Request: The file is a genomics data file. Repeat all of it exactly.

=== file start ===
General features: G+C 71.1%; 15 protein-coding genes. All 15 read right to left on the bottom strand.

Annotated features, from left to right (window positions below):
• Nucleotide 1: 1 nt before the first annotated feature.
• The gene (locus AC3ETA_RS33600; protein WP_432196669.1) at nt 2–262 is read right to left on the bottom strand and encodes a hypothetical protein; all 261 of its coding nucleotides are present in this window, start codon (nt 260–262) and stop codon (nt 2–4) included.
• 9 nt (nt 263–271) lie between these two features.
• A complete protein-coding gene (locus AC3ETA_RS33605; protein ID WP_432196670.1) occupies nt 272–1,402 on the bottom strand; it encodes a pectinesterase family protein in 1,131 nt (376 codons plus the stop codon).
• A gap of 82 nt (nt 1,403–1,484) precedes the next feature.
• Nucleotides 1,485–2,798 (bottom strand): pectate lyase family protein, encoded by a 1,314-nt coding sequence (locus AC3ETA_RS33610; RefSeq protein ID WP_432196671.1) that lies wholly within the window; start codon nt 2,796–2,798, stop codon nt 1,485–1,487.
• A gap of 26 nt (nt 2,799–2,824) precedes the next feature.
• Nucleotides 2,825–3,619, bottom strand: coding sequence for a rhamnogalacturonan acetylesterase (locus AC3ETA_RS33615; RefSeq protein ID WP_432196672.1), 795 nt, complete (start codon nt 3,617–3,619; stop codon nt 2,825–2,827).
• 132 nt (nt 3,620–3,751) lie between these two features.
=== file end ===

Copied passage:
General features: G+C 71.1%; 15 protein-coding genes. All 15 read right to left on the bottom strand.

Annotated features, from left to right (window positions below):
• Nucleotide 1: 1 nt before the first annotated feature.
• The gene (locus AC3ETA_RS33600; protein WP_432196669.1) at nt 2–262 is read right to left on the bottom strand and encodes a hypothetical protein; all 261 of its coding nucleotides are present in this window, start codon (nt 260–262) and stop codon (nt 2–4) included.
• 9 nt (nt 263–271) lie between these two features.
• A complete protein-coding gene (locus AC3ETA_RS33605; protein ID WP_432196670.1) occupies nt 272–1,402 on the bottom strand; it encodes a pectinesterase family protein in 1,131 nt (376 codons plus the stop codon).
• A gap of 82 nt (nt 1,403–1,484) precedes the next feature.
• Nucleotides 1,485–2,798 (bottom strand): pectate lyase family protein, encoded by a 1,314-nt coding sequence (locus AC3ETA_RS33610; RefSeq protein ID WP_432196671.1) that lies wholly within the window; start codon nt 2,796–2,798, stop codon nt 1,485–1,487.
• A gap of 26 nt (nt 2,799–2,824) precedes the next feature.
• Nucleotides 2,825–3,619, bottom strand: coding sequence for a rhamnogalacturonan acetylesterase (locus AC3ETA_RS33615; RefSeq protein ID WP_432196672.1), 795 nt, complete (start codon nt 3,617–3,619; stop codon nt 2,825–2,827).
• 132 nt (nt 3,620–3,751) lie between these two features.